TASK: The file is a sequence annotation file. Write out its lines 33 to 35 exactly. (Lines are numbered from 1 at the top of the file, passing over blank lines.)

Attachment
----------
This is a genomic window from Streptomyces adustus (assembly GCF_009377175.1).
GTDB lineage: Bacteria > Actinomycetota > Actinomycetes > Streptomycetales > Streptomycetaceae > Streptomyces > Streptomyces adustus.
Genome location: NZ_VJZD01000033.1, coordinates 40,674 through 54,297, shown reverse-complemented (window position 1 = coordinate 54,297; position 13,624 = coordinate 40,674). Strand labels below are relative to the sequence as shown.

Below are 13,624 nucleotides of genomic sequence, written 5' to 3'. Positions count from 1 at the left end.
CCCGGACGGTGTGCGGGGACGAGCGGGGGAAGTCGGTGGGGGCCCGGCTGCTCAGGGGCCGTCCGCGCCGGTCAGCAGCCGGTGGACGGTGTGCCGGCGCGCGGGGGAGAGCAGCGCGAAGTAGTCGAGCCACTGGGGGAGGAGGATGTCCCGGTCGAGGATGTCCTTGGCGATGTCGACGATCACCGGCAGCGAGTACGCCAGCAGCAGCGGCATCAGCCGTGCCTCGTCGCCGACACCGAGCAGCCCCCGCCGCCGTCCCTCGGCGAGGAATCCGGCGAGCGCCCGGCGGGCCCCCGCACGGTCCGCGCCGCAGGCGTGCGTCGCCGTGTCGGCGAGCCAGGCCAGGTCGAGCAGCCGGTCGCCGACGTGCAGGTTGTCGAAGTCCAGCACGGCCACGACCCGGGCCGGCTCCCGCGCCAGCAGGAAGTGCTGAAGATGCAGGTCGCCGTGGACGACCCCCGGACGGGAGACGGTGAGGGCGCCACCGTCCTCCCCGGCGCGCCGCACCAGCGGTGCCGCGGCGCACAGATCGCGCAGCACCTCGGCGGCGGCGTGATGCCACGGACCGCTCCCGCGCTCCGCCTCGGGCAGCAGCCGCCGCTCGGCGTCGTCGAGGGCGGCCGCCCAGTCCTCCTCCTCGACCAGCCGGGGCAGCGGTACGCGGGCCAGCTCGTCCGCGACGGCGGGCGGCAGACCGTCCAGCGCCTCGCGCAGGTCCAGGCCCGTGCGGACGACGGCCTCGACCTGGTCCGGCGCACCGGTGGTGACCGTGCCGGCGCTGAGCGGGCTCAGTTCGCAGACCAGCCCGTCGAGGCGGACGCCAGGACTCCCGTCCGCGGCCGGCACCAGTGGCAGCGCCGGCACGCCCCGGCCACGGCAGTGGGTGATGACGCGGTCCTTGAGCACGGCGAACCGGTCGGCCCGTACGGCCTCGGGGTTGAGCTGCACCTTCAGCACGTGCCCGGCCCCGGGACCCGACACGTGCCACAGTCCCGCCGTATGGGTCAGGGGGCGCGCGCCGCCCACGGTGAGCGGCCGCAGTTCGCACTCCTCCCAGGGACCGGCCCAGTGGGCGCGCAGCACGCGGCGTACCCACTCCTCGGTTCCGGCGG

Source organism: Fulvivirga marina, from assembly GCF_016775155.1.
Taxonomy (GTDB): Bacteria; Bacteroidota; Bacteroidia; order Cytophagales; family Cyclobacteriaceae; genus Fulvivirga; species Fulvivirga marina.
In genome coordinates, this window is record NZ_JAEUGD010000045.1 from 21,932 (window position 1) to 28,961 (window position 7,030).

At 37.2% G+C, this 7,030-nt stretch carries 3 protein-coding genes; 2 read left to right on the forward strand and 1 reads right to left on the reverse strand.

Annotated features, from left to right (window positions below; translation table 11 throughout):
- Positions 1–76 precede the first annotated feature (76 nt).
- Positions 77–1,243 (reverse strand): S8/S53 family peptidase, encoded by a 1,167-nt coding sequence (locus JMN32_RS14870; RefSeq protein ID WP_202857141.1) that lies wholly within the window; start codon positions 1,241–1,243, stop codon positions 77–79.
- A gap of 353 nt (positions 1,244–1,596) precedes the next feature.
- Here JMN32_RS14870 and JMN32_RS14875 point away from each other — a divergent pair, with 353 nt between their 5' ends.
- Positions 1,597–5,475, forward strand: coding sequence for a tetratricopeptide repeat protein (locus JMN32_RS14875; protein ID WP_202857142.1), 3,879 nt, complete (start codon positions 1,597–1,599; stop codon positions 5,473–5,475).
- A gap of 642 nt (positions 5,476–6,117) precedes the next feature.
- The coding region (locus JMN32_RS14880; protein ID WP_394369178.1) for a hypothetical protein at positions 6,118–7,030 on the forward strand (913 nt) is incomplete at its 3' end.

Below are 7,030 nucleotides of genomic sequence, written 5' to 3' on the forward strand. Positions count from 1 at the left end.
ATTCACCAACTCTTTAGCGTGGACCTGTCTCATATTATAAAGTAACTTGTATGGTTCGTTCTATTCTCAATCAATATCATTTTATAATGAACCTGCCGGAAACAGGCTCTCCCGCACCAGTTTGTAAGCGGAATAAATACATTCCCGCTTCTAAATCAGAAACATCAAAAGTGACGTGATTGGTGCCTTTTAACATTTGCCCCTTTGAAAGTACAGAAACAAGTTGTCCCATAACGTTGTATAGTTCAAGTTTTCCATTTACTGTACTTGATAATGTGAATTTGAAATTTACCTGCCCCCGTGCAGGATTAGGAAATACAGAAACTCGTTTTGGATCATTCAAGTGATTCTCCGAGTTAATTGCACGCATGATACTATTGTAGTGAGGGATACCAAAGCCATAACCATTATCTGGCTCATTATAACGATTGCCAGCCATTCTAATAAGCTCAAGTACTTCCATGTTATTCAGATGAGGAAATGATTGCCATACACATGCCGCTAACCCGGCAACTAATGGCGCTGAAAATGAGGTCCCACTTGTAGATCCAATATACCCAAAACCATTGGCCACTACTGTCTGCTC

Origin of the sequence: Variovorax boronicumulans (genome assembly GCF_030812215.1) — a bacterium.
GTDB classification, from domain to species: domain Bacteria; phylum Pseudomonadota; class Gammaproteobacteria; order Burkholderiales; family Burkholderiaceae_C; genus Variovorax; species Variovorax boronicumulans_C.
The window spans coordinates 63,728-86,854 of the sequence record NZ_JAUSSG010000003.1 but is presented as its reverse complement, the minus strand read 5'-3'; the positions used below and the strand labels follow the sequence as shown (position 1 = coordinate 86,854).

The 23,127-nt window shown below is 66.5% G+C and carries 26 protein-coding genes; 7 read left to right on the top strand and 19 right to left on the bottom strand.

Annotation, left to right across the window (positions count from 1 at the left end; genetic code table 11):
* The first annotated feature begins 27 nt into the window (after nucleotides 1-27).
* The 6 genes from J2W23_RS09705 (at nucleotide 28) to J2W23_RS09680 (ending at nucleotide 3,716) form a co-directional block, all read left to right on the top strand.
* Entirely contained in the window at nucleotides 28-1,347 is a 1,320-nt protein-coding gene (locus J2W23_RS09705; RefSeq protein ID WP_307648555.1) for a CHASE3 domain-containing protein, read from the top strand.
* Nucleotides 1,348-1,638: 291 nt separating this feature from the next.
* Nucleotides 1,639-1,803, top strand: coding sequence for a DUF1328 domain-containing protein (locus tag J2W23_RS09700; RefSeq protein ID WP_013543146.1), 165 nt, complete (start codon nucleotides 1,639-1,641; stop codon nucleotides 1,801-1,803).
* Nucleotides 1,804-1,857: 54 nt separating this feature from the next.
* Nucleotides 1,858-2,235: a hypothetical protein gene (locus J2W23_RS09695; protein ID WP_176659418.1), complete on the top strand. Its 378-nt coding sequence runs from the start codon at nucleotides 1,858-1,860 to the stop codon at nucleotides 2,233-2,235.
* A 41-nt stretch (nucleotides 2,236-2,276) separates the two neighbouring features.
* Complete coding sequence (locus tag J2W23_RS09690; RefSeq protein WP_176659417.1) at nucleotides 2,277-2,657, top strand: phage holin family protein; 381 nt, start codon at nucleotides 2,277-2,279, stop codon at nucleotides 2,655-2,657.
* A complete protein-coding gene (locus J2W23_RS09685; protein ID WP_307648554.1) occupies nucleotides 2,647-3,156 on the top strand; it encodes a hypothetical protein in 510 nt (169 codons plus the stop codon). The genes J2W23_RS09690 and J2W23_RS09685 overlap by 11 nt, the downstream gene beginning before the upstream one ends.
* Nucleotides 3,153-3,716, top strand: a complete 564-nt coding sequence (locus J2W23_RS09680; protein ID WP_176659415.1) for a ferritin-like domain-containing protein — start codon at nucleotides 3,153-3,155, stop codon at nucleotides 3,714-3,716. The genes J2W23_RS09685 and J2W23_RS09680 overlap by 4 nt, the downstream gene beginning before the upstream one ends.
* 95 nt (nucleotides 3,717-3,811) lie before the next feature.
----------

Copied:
* Complete coding sequence (locus tag J2W23_RS09690; RefSeq protein WP_176659417.1) at nucleotides 2,277-2,657, top strand: phage holin family protein; 381 nt, start codon at nucleotides 2,277-2,279, stop codon at nucleotides 2,655-2,657.
* A complete protein-coding gene (locus J2W23_RS09685; protein ID WP_307648554.1) occupies nucleotides 2,647-3,156 on the top strand; it encodes a hypothetical protein in 510 nt (169 codons plus the stop codon). The genes J2W23_RS09690 and J2W23_RS09685 overlap by 11 nt, the downstream gene beginning before the upstream one ends.
* Nucleotides 3,153-3,716, top strand: a complete 564-nt coding sequence (locus J2W23_RS09680; protein ID WP_176659415.1) for a ferritin-like domain-containing protein — start codon at nucleotides 3,153-3,155, stop codon at nucleotides 3,714-3,716. The genes J2W23_RS09685 and J2W23_RS09680 overlap by 4 nt, the downstream gene beginning before the upstream one ends.